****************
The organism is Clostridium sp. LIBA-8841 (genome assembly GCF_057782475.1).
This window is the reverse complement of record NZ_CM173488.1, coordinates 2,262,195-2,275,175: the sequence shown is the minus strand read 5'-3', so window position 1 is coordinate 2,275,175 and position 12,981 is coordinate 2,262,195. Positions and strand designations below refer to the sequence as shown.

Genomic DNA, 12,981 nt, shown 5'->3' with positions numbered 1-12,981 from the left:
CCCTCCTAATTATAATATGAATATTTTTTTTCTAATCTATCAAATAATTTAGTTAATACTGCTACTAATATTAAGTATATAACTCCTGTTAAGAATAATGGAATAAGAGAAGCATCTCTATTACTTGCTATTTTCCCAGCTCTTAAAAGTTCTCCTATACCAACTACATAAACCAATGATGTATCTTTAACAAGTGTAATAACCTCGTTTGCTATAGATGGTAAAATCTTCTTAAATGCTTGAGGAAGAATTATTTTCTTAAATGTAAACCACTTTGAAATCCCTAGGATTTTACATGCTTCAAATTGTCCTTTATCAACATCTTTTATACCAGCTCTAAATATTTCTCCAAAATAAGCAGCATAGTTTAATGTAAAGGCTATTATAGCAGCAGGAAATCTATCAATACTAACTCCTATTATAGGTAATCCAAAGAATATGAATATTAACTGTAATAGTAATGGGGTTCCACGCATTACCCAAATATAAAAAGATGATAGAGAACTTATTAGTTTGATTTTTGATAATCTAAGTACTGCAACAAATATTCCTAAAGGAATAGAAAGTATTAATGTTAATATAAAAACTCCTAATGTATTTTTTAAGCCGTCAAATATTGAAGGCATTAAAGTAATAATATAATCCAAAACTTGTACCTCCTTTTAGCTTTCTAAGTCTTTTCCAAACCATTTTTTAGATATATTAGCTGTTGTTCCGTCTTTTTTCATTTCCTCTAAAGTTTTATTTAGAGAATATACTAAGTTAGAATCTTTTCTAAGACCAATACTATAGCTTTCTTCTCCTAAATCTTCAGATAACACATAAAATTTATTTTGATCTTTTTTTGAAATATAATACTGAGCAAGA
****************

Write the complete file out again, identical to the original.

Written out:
The organism is Clostridium sp. LIBA-8841 (genome assembly GCF_057782475.1).
This window is the reverse complement of record NZ_CM173488.1, coordinates 2,262,195-2,275,175: the sequence shown is the minus strand read 5'-3', so window position 1 is coordinate 2,275,175 and position 12,981 is coordinate 2,262,195. Positions and strand designations below refer to the sequence as shown.

Genomic DNA, 12,981 nt, shown 5'->3' with positions numbered 1-12,981 from the left:
CCCTCCTAATTATAATATGAATATTTTTTTTCTAATCTATCAAATAATTTAGTTAATACTGCTACTAATATTAAGTATATAACTCCTGTTAAGAATAATGGAATAAGAGAAGCATCTCTATTACTTGCTATTTTCCCAGCTCTTAAAAGTTCTCCTATACCAACTACATAAACCAATGATGTATCTTTAACAAGTGTAATAACCTCGTTTGCTATAGATGGTAAAATCTTCTTAAATGCTTGAGGAAGAATTATTTTCTTAAATGTAAACCACTTTGAAATCCCTAGGATTTTACATGCTTCAAATTGTCCTTTATCAACATCTTTTATACCAGCTCTAAATATTTCTCCAAAATAAGCAGCATAGTTTAATGTAAAGGCTATTATAGCAGCAGGAAATCTATCAATACTAACTCCTATTATAGGTAATCCAAAGAATATGAATATTAACTGTAATAGTAATGGGGTTCCACGCATTACCCAAATATAAAAAGATGATAGAGAACTTATTAGTTTGATTTTTGATAATCTAAGTACTGCAACAAATATTCCTAAAGGAATAGAAAGTATTAATGTTAATATAAAAACTCCTAATGTATTTTTTAAGCCGTCAAATATTGAAGGCATTAAAGTAATAATATAATCCAAAACTTGTACCTCCTTTTAGCTTTCTAAGTCTTTTCCAAACCATTTTTTAGATATATTAGCTGTTGTTCCGTCTTTTTTCATTTCCTCTAAAGTTTTATTTAGAGAATATACTAAGTTAGAATCTTTTCTAAGACCAATACTATAGCTTTCTTCTCCTAAATCTTCAGATAACACATAAAATTTATTTTGATCTTTTTTTGAAATATAATACTGAGCAAGA